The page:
The name "cassia", first recorded in late Old English from Latin, ultimately derives from the Hebrew word קציעה qetsīʿāh, a form of the verb קצע qātsaʿ, "to strip off bark".
Early Modern English also used the names canel and canella, similar to the current names of cinnamon in several other European languages, which are derived from the Latin word cannella, a diminutive of canna, "tube", from the way the bark curls up as it dries.
Cinnamon has been known from remote antiquity. It was imported to Egypt as early as 2000 BC, but those who reported that it had come from China had confused it with Cinnamomum cassia, a related species. Cinnamon was so highly prized among ancient nations that it was regarded as a gift fit for monarchs and even for a deity; an inscription records the gift of cinnamon and cassia to the temple of Apollo at Miletus. Its source was kept a trade secret in the Mediterranean world for centuries by those in the spice trade, in order to protect their monopoly as suppliers.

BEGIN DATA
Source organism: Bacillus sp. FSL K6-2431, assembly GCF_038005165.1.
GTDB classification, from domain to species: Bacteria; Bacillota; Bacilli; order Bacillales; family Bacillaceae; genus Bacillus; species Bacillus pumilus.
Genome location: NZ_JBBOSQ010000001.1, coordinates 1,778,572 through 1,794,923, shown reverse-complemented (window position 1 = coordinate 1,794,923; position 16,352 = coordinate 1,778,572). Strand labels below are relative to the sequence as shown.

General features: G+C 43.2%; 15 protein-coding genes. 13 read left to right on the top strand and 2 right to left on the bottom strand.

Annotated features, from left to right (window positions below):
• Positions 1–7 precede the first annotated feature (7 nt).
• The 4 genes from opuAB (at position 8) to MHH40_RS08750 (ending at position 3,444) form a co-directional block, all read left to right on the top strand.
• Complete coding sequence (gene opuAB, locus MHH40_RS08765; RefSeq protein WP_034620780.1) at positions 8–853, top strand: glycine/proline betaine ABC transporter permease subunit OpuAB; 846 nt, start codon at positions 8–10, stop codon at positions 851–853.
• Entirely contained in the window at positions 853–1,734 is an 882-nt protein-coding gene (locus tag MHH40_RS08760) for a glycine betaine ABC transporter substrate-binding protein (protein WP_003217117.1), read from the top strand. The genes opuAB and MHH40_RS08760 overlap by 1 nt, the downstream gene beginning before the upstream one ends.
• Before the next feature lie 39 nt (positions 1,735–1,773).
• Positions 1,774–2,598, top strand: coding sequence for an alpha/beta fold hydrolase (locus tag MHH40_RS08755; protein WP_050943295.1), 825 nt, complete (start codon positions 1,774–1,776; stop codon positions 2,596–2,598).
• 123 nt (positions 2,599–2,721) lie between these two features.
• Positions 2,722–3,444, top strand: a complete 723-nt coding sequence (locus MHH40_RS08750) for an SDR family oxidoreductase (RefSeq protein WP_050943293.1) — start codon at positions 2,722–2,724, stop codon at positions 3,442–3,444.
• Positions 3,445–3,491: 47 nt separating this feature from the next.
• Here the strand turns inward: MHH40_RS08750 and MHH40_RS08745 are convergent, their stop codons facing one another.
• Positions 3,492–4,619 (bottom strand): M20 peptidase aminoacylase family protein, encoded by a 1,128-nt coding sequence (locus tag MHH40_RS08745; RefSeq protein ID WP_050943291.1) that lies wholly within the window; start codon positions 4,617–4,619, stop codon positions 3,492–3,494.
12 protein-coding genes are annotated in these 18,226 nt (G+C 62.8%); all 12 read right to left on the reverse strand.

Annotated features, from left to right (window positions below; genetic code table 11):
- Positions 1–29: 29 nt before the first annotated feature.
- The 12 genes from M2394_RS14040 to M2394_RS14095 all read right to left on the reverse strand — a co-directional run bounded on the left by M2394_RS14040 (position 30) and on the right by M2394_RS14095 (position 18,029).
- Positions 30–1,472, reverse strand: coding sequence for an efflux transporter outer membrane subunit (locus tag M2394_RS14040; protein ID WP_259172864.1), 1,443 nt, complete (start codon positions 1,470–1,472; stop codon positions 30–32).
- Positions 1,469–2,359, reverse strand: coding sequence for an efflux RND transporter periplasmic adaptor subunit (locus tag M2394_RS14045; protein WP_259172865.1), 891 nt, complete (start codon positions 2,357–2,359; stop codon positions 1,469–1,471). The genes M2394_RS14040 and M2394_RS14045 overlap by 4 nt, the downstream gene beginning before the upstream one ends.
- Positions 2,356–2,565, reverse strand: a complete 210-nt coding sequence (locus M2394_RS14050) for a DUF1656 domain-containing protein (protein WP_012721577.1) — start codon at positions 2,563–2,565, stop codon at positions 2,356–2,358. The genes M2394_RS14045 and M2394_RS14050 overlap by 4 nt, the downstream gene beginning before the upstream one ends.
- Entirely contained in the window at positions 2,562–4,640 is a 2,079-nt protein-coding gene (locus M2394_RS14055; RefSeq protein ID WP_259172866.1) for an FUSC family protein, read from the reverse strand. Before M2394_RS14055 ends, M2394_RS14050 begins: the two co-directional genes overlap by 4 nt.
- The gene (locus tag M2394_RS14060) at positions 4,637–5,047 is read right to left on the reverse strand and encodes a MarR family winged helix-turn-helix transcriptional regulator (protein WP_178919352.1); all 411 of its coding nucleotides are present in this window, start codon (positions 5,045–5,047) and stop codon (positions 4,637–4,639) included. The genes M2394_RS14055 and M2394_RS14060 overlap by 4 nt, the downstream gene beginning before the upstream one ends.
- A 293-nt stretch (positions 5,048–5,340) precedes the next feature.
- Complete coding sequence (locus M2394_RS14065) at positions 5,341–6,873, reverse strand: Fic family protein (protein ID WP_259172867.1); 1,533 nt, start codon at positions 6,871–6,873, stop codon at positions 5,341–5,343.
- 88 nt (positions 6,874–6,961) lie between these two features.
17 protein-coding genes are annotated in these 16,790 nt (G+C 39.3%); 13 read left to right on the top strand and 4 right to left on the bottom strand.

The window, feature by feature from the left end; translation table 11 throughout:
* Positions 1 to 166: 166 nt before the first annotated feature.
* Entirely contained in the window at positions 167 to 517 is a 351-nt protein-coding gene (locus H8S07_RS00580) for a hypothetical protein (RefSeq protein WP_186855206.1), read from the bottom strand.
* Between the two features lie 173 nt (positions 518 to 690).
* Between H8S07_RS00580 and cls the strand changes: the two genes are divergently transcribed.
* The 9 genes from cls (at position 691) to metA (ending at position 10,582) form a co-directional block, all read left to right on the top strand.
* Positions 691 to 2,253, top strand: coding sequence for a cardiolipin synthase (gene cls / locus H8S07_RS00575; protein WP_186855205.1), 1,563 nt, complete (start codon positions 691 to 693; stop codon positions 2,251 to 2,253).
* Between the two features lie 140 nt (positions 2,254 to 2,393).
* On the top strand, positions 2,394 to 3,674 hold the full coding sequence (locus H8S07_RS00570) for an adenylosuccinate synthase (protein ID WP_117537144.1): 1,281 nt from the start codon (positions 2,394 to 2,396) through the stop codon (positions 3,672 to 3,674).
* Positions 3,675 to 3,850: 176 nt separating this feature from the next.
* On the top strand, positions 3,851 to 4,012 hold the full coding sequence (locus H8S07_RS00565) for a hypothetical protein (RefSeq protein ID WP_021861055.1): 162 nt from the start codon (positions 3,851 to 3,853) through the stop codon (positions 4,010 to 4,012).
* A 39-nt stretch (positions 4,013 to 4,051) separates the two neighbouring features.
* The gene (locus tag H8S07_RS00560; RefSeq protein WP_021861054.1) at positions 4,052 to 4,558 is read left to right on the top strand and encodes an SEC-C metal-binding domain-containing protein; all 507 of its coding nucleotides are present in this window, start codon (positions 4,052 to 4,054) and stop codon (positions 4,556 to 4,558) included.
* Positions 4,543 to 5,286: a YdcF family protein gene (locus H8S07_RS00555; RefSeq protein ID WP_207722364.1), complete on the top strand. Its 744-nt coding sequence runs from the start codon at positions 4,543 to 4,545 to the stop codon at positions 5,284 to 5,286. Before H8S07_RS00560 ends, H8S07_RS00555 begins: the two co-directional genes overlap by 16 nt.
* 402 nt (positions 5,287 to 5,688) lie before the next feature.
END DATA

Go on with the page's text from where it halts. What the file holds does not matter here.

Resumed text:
Cinnamomum verum, which translates from Latin as "true cinnamon", is native to India, Sri Lanka, Bangladesh and Myanmar. Cinnamomum cassia (cassia) is native to China. Related species, all harvested and sold in the modern era as cinnamon, are native to Vietnam ("Saigon cinnamon"), Indonesia and other southeast Asian countries with warm climates.
In Ancient Egypt, cinnamon was used to embalm mummies. From the Ptolemaic Kingdom onward, Ancient Egyptian recipes for kyphi, an aromatic used for burning, included cinnamon and cassia. The gifts of Hellenistic rulers to temples sometimes included cassia and cinnamon.